Salina Journal, on unmanned aircrafts:
Who’s flying this plane?
We usually read about unmanned aircraft in war stories when they are used to find the bad guys, track them and kill them with missiles.
These planes also can be used to save lives. ... The Federal Aviation Administration last week authorized the Aerosonde Mk. IV unmanned aerial vehicle to fly missions over the Crisis City training area at the Great Plains Joint Training Center west of Salina.
The aircraft has been flying over the adjacent Smoky Hill Weapons Range since last year. ...
Augusta-based Flint Hills Solutions and Kansas State University at Salina jointly operate the Aerosonde. Roger Powers, Flint Hills Solutions president, said flying over Crisis City allows more realistic training for search-and-rescue operations.
KSU-Salina Dean Dennis Kuhlman says the FAA is prepared to issue emergency flight permits so the aircraft can quickly put its cameras and thermal imagers to work when needed.
Beyond saving lives, this project also means local jobs and great potential in economic development. Salina’s Airport Authority, K-State and the Salina Area Chamber of Commerce are making progress attracting aerospace-related industries to our community, including development of unmanned aircraft.
Imagine the possibilities if Salina is established as one of the key locations for this industry. It will add another avenue for development and broaden our wide-ranging manufacturing sector.
Today the general public associates unmanned vehicles with military actions. Soon that perception will change and Salina can boast it had a role in developing aircraft that help those on the ground, rather than fight them.
The Topeka Capital-Journal, on fees for appeals work:
Former Shawnee County District Attorney Robert Hecht may have an inflated opinion of his value as an appellate prosecutor, but inflated opinions aren’t illegal.
The Kansas Attorney General’s office declined ... to file criminal charges against Hecht in connection with fees he charged Shawnee County for handling appeals of cases his office had prosecuted.
The county has filed a civil suit in an attempt to recoup some of the $482,895 Hecht charged for his appeals work, but lost a potentially strong ally when the AG said Hecht was entitled to compensation and the question to be resolved is whether the fees were reasonable.
County officials may have one ally, public opinion, in their corner. Unfortunately, public opinion often has little influence in a courtroom.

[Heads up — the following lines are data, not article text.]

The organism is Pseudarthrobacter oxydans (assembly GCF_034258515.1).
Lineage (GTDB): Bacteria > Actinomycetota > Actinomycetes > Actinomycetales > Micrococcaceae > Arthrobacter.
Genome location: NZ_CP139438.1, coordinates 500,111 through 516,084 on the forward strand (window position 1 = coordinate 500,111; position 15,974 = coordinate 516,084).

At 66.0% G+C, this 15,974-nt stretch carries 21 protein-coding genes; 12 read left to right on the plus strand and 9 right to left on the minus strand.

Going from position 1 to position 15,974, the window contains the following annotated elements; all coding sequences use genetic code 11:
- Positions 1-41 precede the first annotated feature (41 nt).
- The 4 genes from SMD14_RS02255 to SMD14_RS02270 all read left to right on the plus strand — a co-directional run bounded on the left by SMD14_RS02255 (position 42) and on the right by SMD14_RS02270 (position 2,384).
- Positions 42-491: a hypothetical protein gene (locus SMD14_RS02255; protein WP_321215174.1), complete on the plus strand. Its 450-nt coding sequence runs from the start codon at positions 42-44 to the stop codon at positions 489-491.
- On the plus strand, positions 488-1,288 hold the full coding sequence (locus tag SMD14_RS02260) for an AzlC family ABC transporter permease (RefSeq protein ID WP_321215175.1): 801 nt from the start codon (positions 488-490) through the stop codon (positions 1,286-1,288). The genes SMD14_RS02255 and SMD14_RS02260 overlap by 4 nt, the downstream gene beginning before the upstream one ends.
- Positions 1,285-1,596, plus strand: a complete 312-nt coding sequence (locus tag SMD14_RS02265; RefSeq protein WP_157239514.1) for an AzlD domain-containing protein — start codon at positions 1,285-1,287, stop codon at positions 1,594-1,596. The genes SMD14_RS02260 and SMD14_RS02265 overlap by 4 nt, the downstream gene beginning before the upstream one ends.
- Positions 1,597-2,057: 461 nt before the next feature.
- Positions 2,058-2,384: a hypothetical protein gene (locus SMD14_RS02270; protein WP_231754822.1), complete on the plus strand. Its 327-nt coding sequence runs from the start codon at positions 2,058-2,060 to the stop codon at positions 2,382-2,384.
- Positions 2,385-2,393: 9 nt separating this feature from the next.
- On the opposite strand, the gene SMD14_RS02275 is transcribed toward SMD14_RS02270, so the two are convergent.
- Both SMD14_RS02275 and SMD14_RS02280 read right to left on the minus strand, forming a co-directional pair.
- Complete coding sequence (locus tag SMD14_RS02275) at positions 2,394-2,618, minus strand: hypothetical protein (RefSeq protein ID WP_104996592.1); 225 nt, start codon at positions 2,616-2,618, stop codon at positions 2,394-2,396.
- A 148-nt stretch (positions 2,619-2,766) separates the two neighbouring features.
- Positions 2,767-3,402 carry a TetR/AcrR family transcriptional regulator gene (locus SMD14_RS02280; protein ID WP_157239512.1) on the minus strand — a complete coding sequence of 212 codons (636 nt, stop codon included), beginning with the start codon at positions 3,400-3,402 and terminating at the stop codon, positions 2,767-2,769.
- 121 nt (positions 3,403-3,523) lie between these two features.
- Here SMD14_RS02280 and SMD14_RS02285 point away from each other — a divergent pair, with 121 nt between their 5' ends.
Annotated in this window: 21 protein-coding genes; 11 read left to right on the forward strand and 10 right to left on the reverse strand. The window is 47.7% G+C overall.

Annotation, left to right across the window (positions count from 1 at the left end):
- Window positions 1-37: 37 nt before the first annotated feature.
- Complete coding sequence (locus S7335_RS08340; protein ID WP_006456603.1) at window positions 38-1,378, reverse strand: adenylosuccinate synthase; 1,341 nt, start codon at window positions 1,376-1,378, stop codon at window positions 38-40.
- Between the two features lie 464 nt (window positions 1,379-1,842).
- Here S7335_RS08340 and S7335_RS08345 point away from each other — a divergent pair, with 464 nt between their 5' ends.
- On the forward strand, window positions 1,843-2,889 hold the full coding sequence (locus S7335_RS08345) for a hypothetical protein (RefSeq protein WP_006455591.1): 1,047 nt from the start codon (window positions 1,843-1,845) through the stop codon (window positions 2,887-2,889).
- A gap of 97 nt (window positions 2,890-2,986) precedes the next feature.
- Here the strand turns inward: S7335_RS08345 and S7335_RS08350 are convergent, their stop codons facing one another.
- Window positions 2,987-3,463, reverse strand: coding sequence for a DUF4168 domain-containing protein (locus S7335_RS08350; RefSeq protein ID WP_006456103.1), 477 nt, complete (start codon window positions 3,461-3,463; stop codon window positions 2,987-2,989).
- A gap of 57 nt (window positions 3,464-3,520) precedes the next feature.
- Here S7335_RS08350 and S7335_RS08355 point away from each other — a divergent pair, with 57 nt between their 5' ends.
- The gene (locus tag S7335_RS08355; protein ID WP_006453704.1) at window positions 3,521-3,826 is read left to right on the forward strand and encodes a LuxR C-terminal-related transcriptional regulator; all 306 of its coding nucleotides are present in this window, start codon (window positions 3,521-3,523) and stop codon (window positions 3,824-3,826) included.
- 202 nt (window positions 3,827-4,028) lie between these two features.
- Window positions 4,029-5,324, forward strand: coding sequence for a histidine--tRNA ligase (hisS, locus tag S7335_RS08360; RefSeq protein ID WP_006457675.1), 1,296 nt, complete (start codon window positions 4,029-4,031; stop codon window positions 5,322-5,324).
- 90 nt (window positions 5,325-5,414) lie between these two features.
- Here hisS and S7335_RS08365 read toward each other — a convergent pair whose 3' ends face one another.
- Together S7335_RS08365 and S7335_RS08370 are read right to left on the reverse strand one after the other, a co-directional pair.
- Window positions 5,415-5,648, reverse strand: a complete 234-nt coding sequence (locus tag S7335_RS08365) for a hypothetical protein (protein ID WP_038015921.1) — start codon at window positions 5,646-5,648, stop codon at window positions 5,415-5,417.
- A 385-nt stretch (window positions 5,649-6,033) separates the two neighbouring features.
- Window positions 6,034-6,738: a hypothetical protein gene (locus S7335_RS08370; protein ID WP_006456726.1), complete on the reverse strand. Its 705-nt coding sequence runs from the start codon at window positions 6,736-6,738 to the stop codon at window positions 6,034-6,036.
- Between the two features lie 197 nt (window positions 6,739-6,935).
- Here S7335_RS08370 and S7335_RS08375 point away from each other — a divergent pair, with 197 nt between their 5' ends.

There is no doubt Hecht stepped over the line as his annual fees for appeals work climbed steadily from $14,125 in 2001 to $127,275 in 2008. ...
When someone finally asked, after the 2008 election, how much the district attorney earns, county officials quickly learned how much Hecht was charging for appeals work. The same information must have been within reach each summer as commissioners drafted the county’s annual budget. ...
Commissioners contend the law that allows Hecht to be compensated for appeals work requires that the bills be presented to the commission and paid from the county general fund.
The difference in the procedures wasn’t enough to convince the attorney general’s office Hecht had done anything illegal, which leaves it up to a District Court judge, or jury, to determine whether the fees were reasonable.
We think they were not, and think most county residents would agree there is plenty of blame to go around.
The Hutchinson News, on closing of George Tiller’s Wichita medical clinic:
In the end, the decision to close the Wichita medical clinic operated by the late Dr. George Tiller was no one’s business except for the family of the slain physician.
Certainly, family members knew the decision to permanently close the center where Tiller performed late-term abortions would be hailed as victory by pro-lifers and decried by those who support a woman’s right to choose.
The clinic closing was termed “tragic” by Dr. Warren Hern, a Boulder, Colo., physician.
“This is what they want, they’ve been wanting this for 35 years,” he told The Associated Press.
“They” would be people such as Scott Roeder, suspected of killing Tiller, and Randall Terry, founder of the anti-abortion group Operation Rescue, who exclaimed “good riddance” when told of the clinic’s closing.
Yet, no one wins here. The family’s decision to close the center was compelled solely by the murder of their loved one. The closing will not halt abortions. Women will be inconvenienced by longer travel times to a Kansas City clinic or elsewhere, but still will have access to the same services Tiller provided.
Again, no one on either side wins.
But in the end, the Tiller family’s decision was a personal choice — one not influenced by pro-life or pro-choice factions. And as such, that very private decision ought to garner the silent support of those who vociferously argue the pros and cons in the never-ending debate over abortion.